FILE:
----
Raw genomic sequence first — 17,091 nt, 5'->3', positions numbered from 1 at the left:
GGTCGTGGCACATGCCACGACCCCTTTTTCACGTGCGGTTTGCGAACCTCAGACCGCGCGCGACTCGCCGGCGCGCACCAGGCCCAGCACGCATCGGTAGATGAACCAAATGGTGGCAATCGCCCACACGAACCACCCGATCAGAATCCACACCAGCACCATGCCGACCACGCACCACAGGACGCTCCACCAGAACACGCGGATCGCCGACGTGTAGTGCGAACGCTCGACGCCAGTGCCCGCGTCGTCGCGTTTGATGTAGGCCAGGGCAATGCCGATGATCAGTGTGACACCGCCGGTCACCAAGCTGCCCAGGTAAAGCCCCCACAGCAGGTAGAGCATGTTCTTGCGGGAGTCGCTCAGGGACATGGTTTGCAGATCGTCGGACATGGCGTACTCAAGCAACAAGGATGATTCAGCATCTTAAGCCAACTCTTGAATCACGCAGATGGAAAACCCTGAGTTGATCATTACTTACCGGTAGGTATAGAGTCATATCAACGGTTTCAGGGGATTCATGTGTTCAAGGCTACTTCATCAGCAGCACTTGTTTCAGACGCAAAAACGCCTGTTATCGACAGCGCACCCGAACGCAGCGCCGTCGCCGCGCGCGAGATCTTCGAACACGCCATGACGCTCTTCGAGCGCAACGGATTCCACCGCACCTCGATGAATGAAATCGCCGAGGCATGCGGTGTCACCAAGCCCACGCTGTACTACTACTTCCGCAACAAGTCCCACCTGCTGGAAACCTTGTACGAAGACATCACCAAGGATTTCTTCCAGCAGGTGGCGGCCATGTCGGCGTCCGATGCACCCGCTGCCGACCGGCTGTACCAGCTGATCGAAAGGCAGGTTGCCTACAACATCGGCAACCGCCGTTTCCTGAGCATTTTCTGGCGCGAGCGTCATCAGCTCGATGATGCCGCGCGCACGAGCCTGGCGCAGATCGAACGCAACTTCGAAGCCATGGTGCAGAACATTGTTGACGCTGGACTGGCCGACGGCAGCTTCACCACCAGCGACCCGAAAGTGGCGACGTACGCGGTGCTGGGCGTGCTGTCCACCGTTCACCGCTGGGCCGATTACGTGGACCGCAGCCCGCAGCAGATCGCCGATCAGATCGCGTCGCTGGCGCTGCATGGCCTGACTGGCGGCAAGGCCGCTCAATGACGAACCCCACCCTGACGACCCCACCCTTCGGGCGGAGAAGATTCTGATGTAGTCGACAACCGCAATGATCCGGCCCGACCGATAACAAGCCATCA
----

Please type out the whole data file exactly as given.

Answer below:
Raw genomic sequence first — 17,091 nt, 5'->3', positions numbered from 1 at the left:
GGTCGTGGCACATGCCACGACCCCTTTTTCACGTGCGGTTTGCGAACCTCAGACCGCGCGCGACTCGCCGGCGCGCACCAGGCCCAGCACGCATCGGTAGATGAACCAAATGGTGGCAATCGCCCACACGAACCACCCGATCAGAATCCACACCAGCACCATGCCGACCACGCACCACAGGACGCTCCACCAGAACACGCGGATCGCCGACGTGTAGTGCGAACGCTCGACGCCAGTGCCCGCGTCGTCGCGTTTGATGTAGGCCAGGGCAATGCCGATGATCAGTGTGACACCGCCGGTCACCAAGCTGCCCAGGTAAAGCCCCCACAGCAGGTAGAGCATGTTCTTGCGGGAGTCGCTCAGGGACATGGTTTGCAGATCGTCGGACATGGCGTACTCAAGCAACAAGGATGATTCAGCATCTTAAGCCAACTCTTGAATCACGCAGATGGAAAACCCTGAGTTGATCATTACTTACCGGTAGGTATAGAGTCATATCAACGGTTTCAGGGGATTCATGTGTTCAAGGCTACTTCATCAGCAGCACTTGTTTCAGACGCAAAAACGCCTGTTATCGACAGCGCACCCGAACGCAGCGCCGTCGCCGCGCGCGAGATCTTCGAACACGCCATGACGCTCTTCGAGCGCAACGGATTCCACCGCACCTCGATGAATGAAATCGCCGAGGCATGCGGTGTCACCAAGCCCACGCTGTACTACTACTTCCGCAACAAGTCCCACCTGCTGGAAACCTTGTACGAAGACATCACCAAGGATTTCTTCCAGCAGGTGGCGGCCATGTCGGCGTCCGATGCACCCGCTGCCGACCGGCTGTACCAGCTGATCGAAAGGCAGGTTGCCTACAACATCGGCAACCGCCGTTTCCTGAGCATTTTCTGGCGCGAGCGTCATCAGCTCGATGATGCCGCGCGCACGAGCCTGGCGCAGATCGAACGCAACTTCGAAGCCATGGTGCAGAACATTGTTGACGCTGGACTGGCCGACGGCAGCTTCACCACCAGCGACCCGAAAGTGGCGACGTACGCGGTGCTGGGCGTGCTGTCCACCGTTCACCGCTGGGCCGATTACGTGGACCGCAGCCCGCAGCAGATCGCCGATCAGATCGCGTCGCTGGCGCTGCATGGCCTGACTGGCGGCAAGGCCGCTCAATGACGAACCCCACCCTGACGACCCCACCCTTCGGGCGGAGAAGATTCTGATGTAGTCGACAACCGCAATGATCCGGCCCGACCGATAACAAGCCATCA